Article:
If given the choice between vanilla and chocolate flavoring in something, most of the time I go with vanilla. Not to say I don’t love chocolate, but vanilla is just so much more complimentary and useful. It’s also less overpowering. However, a bottle of vanilla extract can be pretty expensive, especially if you get the pure stuff (since the imitation is mostly sugar and not that great for you). But I simply love using vanilla.
So, being the old-fashioned girl I am, I decided to make my own extract. Like just about anything you make at home, it not only tastes better, but is 100% better for you! Of course, be aware that most vanilla extract has a bit of sugar in it, so you may have to experiment a little with some of your recipes, depending on if your usual vanilla extract has sugar or not.
Making Homemade Vanilla Extract
Making your own vanilla extract is actually ridiculously easy. The hardest part about it is probably getting the vanilla beans. If you have a health foods supply store in your town, then there’s a good chance they will have some, or you can purchase beans online. If you’re buying them in person, try and avoid getting dried-out beans. They should be soft, pliable, tender, and flexible. Oily is good as well. If it feels dried out, hard, or has mold, then you’ll probably want to skip it.
You’ll also need a good bottle that seals, and some alcohol. Vodka is best as it doesn’t transfer any flavor to the vanilla extract and can be used in more things. However, you can use rum, brandy, or even bourbon if you like. I don’t think it matters as to the quality of the vodka, but you probably don’t need as much, so I tend to avoid the bottom shelf.
As a reference, you’ll want to plan on about five beans per 8 ounces of extract. So check how many ounces the bottle you want to use will hold, and do the math from there. You can add more beans if you like, but I wouldn’t do less.
Now you have everything, here are the steps:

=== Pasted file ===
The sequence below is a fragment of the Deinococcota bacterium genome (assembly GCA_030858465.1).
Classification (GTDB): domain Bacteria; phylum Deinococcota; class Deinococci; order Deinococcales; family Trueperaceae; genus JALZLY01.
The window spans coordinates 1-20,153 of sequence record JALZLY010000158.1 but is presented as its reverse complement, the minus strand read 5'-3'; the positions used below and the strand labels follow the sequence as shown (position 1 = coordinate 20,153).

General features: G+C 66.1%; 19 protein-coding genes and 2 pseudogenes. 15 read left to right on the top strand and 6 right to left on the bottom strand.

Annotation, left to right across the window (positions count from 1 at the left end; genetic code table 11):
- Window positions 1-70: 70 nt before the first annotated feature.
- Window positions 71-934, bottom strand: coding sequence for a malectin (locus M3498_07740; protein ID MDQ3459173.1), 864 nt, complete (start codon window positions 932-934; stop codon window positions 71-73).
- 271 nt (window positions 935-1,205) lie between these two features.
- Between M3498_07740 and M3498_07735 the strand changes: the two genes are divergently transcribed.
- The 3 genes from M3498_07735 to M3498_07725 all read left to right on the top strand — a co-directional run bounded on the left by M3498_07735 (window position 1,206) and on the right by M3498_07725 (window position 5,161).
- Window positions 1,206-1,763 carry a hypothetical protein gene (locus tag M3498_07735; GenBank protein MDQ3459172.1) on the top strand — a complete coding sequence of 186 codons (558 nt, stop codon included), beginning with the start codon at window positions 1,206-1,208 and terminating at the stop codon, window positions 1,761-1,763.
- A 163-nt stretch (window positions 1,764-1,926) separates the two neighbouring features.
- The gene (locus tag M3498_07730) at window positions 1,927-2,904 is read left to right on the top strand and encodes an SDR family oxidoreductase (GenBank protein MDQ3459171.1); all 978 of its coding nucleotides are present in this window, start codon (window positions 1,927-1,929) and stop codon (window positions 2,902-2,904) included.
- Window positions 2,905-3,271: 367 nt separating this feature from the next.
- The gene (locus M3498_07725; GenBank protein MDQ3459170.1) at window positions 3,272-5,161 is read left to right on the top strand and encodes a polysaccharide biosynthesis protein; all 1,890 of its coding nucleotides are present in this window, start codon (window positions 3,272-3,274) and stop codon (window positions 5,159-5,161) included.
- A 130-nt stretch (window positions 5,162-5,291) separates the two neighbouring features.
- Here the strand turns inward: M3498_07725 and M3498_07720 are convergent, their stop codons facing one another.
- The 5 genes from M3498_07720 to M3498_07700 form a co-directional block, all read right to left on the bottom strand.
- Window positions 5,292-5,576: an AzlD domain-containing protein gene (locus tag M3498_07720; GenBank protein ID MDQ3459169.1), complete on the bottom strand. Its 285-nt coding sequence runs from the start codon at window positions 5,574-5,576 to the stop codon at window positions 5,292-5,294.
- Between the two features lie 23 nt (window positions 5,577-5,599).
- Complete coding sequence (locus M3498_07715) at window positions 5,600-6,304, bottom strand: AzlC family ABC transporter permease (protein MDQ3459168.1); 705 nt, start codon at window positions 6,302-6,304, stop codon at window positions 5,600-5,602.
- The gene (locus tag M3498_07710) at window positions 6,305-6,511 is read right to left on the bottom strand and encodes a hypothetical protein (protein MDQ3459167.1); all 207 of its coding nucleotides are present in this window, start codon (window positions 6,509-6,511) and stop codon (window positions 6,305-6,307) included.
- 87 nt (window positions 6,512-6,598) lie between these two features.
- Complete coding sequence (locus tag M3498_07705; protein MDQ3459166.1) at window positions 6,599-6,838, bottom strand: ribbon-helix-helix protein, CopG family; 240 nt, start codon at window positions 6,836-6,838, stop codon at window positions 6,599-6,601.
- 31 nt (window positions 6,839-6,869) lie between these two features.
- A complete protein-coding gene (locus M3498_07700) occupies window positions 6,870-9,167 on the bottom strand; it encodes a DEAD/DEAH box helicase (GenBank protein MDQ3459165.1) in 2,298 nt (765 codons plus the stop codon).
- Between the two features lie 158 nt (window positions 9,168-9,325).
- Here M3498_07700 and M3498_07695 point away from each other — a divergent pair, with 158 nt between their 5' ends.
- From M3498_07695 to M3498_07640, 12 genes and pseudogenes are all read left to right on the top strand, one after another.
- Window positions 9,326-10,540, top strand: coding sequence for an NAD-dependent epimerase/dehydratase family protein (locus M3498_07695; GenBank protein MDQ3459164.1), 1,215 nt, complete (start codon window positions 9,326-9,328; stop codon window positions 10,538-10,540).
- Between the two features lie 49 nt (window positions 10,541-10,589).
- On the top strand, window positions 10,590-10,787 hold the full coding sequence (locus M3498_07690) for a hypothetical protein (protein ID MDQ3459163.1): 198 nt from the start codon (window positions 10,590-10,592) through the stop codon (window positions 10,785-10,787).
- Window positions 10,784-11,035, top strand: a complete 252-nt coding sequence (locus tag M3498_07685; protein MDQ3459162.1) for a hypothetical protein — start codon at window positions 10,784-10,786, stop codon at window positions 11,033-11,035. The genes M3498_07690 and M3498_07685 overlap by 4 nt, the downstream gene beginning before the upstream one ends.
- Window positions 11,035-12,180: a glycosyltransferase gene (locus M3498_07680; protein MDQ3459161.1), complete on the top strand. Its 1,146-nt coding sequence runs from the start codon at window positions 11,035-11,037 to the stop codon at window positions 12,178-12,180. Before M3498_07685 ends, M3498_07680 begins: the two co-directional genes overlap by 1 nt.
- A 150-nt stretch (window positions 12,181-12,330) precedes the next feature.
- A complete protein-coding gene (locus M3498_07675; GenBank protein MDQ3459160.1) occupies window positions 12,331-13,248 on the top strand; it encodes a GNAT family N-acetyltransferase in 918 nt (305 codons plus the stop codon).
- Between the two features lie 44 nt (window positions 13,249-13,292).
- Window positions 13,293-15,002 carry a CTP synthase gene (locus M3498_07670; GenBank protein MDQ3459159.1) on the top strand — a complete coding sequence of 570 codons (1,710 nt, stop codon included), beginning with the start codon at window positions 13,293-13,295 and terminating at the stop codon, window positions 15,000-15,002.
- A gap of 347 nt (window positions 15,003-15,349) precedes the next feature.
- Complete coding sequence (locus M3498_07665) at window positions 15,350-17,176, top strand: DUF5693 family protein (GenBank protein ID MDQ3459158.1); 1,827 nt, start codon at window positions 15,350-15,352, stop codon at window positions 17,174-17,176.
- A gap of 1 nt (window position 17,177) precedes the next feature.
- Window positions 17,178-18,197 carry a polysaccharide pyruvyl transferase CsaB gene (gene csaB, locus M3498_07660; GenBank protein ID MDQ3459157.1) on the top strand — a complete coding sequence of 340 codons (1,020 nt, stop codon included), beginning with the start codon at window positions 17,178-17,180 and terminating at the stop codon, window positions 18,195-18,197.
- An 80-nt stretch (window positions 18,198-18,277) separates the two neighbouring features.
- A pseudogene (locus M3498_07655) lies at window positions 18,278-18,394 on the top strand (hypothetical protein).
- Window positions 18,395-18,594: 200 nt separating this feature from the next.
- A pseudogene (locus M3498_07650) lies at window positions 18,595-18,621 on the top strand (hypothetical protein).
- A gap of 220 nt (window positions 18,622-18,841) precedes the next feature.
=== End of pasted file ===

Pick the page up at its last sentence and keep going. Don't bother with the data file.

Step 1: Slice the beans
Using a sharp knife, slice the beans lengthwise (like a hotdog bun), leaving a little bit at the top connected. It should look like a V. You are going to see TONS of little seeds inside that look like a gooey caviar or something. DO NOT scrape it out!! Much of the flavoring is in those little seeds, not in the husk, and you’ll end up with a jar of bean husks floating in vodka. You can always strain the seeds out before you use it if you like.
Step 2: Add beans and alcohol to bottle
Toss the beans into whatever bottle you’ve chosen, then use a funnel (or eyeball it and get it all over the counter, like I did) to pour the alcohol into the container. Keep in mind when you’re adding the beans that they ought to be completely submerged, so make sure they don’t stick out of the top. If they do, just bend them down a little before adding the vodka.
Step 3: Walk away
Set the bottle on a shelf somewhere out of direct light and leave it alone. The extract will need to sit for at least three months to properly pull the vanilla flavor out (and lose the alcohol taste and smell). Once a week, make sure you shake it a bit. Once it has sat for 8-12 weeks, taste it to see if it has steeped enough.
Now, I’ll share the super cool thing with this: once you have the homemade vanilla extract made, you can have an endless supply for as long as you like. All you have to do is leave the beans in the bottle, top it off with fresh vodka occasionally, and let it do its thing. The beans usually will need to be replaced about every six months or so, but you don’t need to dump out the liquid or anything—just slice them and dump them in the vodka, and you are good to go.
And that’s it! You have vanilla extract!! You can either pour directly from the bottle or dump it in a prettier bottle. If you don’t like the seeds, use a coffee filter to catch them. Personally, I think that’s part of the charm of homemade extract. Those seeds give your dishes a bit of class and a zing of flavor, but it can be a little weird until you get used to it.